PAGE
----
PHARMACY

FDA launches Sentinel Initiative health system

BY Drew Buono

WASHINGTON The Food and Drug Administration has unveiled its new health system, the Sentinel Initiative, according to published reports. This system will allow the agency to use information on Medicare claims to immediately assess the risks of drugs already on the market.

With Sentinel, the agency could ask Medicare officials to count the number of patients on a certain medication who later saw their doctors or checked themselves into a hospital with an ailment. Then, it could compare the overall number of that same ailment among Medicare beneficiaries.

The use of Medicare records may solve many of these problems because the agency could get a clear idea of what percentage of a drug’s recipients suffer a certain effect. But there are several problems with this new system.

Most importantly, Medicare collects data only when a doctor, hospital or other medical provider is seeking payment. These are called “claims data,” and they are far less accurate than actual patient health records.

For instance, when a hospital bills Medicare for treating a patient with a heart attack, it is not always the case that the patient actually suffered a heart attack any time recently. So using Medicare data to assess health outcomes is problematic.

Another issue is that sometimes patients suffer problems after receiving drugs because they are sick, not because the drug is to blame. Finally, Medicare beneficiaries use an average of 28 prescriptions in a year, compared with an average among all Americans of 13 prescriptions. Sorting out which medicine caused any single problem can be difficult in the elderly.

To assess the accuracy of the Sentinel system, the FDA will initially conduct studies of drug side-effects that are already well known, said Janet Woodcock, director of the FDA’s Center for Drug Evaluation and Research. The agency is in discussions with private insurers to add their records to the system.

Health officials also said they could use the Sentinel system to identify drugs that are not working, a result that could save the government money and relieve patient suffering.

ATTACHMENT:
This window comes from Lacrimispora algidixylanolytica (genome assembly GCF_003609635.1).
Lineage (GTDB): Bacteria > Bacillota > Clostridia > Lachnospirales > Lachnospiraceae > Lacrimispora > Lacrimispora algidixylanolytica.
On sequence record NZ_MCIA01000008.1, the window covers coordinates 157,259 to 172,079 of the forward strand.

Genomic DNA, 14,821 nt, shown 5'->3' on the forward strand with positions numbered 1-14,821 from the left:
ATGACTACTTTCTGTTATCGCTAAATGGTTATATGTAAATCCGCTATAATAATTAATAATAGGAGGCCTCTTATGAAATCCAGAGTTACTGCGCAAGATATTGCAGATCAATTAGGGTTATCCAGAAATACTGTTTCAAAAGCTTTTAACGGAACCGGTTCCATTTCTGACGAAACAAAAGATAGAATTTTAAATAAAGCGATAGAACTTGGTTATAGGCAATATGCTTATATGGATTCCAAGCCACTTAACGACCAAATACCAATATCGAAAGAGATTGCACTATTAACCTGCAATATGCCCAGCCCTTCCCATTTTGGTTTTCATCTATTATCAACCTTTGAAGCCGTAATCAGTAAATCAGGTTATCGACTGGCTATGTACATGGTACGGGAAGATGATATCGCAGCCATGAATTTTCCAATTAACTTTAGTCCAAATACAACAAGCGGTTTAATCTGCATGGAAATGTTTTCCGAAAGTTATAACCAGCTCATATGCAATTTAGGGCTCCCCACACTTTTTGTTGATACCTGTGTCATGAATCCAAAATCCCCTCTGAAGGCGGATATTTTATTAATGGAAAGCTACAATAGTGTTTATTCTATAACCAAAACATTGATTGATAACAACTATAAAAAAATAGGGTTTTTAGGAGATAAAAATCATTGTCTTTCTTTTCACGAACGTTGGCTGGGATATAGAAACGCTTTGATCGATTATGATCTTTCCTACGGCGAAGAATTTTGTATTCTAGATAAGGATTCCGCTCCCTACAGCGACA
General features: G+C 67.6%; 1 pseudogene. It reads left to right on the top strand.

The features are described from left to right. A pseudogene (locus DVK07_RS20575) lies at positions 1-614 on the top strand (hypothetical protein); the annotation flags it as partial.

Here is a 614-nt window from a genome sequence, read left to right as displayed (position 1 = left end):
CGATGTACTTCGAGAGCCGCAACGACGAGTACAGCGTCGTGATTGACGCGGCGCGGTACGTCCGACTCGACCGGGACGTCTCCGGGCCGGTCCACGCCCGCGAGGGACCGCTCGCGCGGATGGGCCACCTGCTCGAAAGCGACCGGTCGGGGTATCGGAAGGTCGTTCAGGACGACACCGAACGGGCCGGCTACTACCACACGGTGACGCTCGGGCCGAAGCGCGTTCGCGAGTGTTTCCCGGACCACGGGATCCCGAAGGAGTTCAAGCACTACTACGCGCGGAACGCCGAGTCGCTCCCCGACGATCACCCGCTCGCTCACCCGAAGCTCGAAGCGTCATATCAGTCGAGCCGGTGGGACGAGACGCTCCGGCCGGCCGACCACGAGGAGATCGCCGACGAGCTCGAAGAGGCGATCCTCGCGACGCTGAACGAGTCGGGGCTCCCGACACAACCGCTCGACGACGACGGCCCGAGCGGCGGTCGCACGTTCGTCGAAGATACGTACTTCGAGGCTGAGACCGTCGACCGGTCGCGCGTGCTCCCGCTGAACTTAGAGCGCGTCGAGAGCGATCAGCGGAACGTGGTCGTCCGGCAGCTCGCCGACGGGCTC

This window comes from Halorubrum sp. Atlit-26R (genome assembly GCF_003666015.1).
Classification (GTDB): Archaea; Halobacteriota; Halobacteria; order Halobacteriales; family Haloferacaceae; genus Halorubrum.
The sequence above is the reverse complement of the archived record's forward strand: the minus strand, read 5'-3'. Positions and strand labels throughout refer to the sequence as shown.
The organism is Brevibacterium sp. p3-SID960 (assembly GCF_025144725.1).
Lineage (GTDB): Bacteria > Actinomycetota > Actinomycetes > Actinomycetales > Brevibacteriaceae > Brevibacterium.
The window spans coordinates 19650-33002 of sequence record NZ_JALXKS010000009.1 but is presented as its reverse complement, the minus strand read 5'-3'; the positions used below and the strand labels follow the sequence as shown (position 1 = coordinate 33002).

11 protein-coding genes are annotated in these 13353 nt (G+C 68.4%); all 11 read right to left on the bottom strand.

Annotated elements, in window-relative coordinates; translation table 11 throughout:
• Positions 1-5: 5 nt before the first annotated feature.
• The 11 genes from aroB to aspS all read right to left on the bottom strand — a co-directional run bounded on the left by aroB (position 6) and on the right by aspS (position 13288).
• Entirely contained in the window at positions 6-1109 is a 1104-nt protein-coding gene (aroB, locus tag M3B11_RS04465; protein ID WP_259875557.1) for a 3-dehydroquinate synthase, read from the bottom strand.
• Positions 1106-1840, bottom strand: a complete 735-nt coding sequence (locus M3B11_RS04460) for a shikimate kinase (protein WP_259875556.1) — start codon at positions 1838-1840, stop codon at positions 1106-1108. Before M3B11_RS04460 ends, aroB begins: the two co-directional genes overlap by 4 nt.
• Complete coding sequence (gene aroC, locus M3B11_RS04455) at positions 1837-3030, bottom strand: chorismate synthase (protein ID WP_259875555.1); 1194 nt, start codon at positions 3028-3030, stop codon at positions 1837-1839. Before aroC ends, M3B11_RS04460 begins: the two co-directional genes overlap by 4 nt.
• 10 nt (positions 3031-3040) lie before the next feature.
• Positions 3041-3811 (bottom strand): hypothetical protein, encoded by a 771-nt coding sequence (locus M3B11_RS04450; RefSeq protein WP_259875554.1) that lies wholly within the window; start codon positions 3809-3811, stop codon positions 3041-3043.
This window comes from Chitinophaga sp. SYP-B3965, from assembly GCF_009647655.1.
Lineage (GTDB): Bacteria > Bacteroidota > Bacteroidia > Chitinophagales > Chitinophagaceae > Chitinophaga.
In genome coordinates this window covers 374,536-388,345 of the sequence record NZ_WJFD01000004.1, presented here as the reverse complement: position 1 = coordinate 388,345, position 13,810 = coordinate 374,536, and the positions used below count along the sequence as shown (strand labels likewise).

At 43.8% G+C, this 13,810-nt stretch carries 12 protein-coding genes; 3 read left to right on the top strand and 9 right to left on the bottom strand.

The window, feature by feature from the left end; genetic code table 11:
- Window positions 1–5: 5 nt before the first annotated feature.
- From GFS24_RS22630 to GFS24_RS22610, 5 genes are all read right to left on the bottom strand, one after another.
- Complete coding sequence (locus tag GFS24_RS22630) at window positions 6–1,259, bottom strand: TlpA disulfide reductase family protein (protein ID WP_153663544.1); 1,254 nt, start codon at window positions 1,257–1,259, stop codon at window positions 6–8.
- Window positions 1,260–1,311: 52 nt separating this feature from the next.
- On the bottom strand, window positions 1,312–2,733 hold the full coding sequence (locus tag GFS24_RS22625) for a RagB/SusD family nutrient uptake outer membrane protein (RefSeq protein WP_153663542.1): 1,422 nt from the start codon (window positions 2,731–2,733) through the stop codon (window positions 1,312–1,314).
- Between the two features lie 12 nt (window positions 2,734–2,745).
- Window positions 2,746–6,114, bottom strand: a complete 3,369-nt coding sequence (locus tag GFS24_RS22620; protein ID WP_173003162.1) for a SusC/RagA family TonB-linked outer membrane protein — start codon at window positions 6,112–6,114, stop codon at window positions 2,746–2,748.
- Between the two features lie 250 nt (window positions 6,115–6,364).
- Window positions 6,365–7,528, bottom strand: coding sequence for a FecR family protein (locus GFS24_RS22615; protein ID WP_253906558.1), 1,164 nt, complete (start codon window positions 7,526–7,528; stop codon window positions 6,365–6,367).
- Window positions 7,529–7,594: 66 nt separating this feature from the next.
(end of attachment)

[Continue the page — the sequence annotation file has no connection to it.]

Ken Johnson, senior vice president of the Pharmaceutical Research and Manufacturers of America, said his organization supported the FDA initiative “because it allows regulators and health care professionals to move from reliance on voluntary reporting of side effects to proactive monitoring of medicines.”

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Pfizer invests in FivePrime for diabetes, cancer treatments

BY Drew Buono

SAN FRANCISCO Pfizer has taken an equity investment in FivePrime Therapeutics as part of a new research and licensing deal to find antibody targets and therapeutic protein products to treat diabetes and cancer, according to published reports.

FivePrime, a preclinical stage company expected to file an investigational new drug application for its lead oncology compound within the next six weeks, will receive an upfront payment and the equity investment from Pfizer. It also will get three years of committed research funding.

The deal is one of the first by Pfizer’s new Biotherapeutics and Bioinnovation Center. The center is trying to boost the company’s pipeline by acquiring companies with promising drug developments.

Pfizer will have exclusive worldwide rights to develop and commercialize certain products and targets that are discovered, while FivePrime will receive future milestone and royalty payments.

The deal helps FivePrime take several of its potential cancer products into clinical trials while expanding its discovery work, said president and chief executive officer Gail Maderis.

The companies did not disclose figures for those aspects of the deal.

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H-E-B, Kraft partner to offer health screenings

BY Alaric DeArment

NEW YORK H-E-B, the Texas grocery chain, will offer health screenings at all its pharmacies on the second Saturday of every month until October.

The “Second Saturday Health and Wellness Screenings” program is sponsored by Kraft and offers free glucose and blood pressure screenings, as well as discounts on lipid panel, A1C and cholesterol screenings. Customers will receive free samples of healthy products as well.

Each screening has a theme: children for June, the military for July, the beginning of the school year for August, fitness for September and wellness for October.

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